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So I'm comparing a string arrays of mixed letters and numbers to a array with the alphabet and then collecting the similar characters (i.e: only the letters) and putting it into a different string array and then printing it.

It works fine the first time around. Although the second time around, if the string being compared to the alphabet is smaller than a certain size it stuffs up and shows some extra letters and sometimes a question mark which comes out of no where.

This is the first time around output:

Enter a string (1-40 characters): zxcvbnm,./asdfghjkl;qwertyuiop[]
Output: abcdefghijklmnopqrstuvwxyz

and then the second time around:

Enter a string (1-40 characters): abcdefg
Output: abcdefgz?

See what I mean? 'z?' popped up out of nowhere.

Could it be that theres some left over letters in the buffer or anything once the function is called again?

It turns out that I didn't have a null terminator at the end of the newest 
string before being printed! - Thanks to Mohamed!
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closed as not a real question by Jeff Mercado, MOHAMED, luser droog, karthikr, Stefan Steinegger Mar 25 '13 at 20:45

It's difficult to tell what is being asked here. This question is ambiguous, vague, incomplete, overly broad, or rhetorical and cannot be reasonably answered in its current form. For help clarifying this question so that it can be reopened, visit the help center. If this question can be reworded to fit the rules in the help center, please edit the question.

please provide the code. probably you have a terminator null charachter missing –  MOHAMED Mar 25 '13 at 15:38
there is a risk to close your question if you do not provide your code –  MOHAMED Mar 25 '13 at 15:42
Sorry one sec, i'm quite new to StackOverFlow. I'm pretty sure the other answers are correct with the null terminator, but none the less i'm seeing where exactly to provide the code. –  PhantomThief1412 Mar 25 '13 at 15:45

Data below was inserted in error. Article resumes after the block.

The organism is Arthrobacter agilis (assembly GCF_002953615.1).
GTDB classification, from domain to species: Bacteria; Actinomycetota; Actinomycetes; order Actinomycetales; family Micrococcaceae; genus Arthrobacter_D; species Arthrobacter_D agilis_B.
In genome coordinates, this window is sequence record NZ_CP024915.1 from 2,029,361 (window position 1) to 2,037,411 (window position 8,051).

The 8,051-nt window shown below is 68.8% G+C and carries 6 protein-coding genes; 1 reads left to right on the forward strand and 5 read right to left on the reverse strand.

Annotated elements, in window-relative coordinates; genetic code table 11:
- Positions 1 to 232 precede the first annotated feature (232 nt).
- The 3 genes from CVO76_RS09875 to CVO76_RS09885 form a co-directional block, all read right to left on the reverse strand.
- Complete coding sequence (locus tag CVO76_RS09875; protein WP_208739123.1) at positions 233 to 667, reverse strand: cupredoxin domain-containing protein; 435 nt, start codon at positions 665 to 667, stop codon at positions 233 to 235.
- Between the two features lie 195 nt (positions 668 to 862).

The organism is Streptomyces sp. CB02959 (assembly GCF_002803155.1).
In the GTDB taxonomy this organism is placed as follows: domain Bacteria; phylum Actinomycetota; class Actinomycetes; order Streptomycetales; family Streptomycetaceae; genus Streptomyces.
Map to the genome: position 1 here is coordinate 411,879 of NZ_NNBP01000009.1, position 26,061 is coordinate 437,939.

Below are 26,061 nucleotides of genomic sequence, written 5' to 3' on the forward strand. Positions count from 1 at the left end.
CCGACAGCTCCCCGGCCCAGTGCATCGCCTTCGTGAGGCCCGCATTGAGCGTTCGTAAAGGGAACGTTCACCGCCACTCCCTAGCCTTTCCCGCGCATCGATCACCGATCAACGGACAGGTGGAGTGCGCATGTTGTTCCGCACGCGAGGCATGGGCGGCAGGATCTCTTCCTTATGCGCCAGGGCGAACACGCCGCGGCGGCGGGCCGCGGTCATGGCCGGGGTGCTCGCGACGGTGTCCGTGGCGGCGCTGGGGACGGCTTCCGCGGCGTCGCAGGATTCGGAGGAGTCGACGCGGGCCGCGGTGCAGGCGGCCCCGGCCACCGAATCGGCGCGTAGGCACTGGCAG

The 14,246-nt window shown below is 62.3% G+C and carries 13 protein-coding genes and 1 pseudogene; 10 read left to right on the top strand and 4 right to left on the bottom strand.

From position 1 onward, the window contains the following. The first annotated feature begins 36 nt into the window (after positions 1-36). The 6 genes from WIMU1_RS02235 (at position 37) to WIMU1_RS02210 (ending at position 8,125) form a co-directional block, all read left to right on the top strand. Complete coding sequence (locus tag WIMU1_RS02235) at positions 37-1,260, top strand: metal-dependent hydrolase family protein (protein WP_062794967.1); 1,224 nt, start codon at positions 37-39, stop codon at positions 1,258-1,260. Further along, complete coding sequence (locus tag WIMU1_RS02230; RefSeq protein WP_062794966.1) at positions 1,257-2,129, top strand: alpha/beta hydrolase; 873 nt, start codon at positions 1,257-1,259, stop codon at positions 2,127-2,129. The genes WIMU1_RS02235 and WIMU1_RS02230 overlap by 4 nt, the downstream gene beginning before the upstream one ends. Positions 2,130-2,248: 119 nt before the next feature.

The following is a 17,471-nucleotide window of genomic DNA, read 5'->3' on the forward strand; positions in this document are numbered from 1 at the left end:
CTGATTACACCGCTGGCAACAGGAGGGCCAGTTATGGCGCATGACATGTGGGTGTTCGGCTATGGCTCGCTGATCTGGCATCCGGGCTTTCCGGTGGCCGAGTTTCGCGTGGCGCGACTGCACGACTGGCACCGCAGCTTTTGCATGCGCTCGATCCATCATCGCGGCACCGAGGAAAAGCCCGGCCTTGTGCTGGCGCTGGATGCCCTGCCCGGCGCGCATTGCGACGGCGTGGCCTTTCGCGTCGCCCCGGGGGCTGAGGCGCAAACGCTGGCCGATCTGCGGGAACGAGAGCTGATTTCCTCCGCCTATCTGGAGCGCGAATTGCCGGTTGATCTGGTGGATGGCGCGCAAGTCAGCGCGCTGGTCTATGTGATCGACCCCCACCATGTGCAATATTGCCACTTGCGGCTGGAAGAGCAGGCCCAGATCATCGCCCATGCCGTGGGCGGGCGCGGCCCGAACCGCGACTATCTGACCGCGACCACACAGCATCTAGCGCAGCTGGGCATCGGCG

Post it in the question, and use proper indentation. –  user1944441 Mar 25 '13 at 15:47
Done. I always indent properly. :) –  PhantomThief1412 Mar 25 '13 at 15:53

3 Answers 3

up vote 3 down vote accepted

Check your code, your string should finish with null character '\0'. This is the cause of your problem.

in your code you have to add

letters[z]= '\0';

after the for

    for (x = 0; x < 26; x++){
        for (y = 0; y < strLen1; y++){
            if (alphabet[x] == string[y])
                /* Increment z, to insert anothe letter in an empty space. */
    letters[z]= '\0'; // add this line
    printf("Output: %s\n\n", letters);

BTW you can optimize your check of alphabet

Lower case alphabets {a, b, c, ......,z} are refenced with their ASCII.

so you can check that the ASCII of the string[y] is between the ASCII of 'a' and the ASCII of 'z' instead of looking into the alphabet[] array. It's more simple

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That's it! How stupid of me! Thank you very much good sir! :) –  PhantomThief1412 Mar 25 '13 at 15:59
You are welcome –  MOHAMED Mar 25 '13 at 16:04
Do you mean something like "if (string[y] >= 'a' && string[y] <= 'z'?? –  PhantomThief1412 Mar 25 '13 at 16:10
yes exactelly that's wat I mean –  MOHAMED Mar 25 '13 at 16:11
SO much easier. Again, got no idea why that didn't pop into my head. Thanks again Mohamed. –  PhantomThief1412 Mar 25 '13 at 16:13

Strings in C are NUL-terminated You need to terminate your character array before printing it.

Set the character after the last to '\0'.

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You should just use isalpha() to check if a char is an alphebetical character. No need to re-invent, and then there's also no need to convert to lower case manually since it handles either.

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Wow. Honestly i'm never heard of is isalpha() before. How does it work exactly? –  PhantomThief1412 Mar 25 '13 at 16:04
@PhantomThief1412 There are several isXXX functions. Look it up in any online C manual. My google karma got this hit: linux.die.net/man/3/isalpha –  Klas Lindbäck Mar 25 '13 at 16:44

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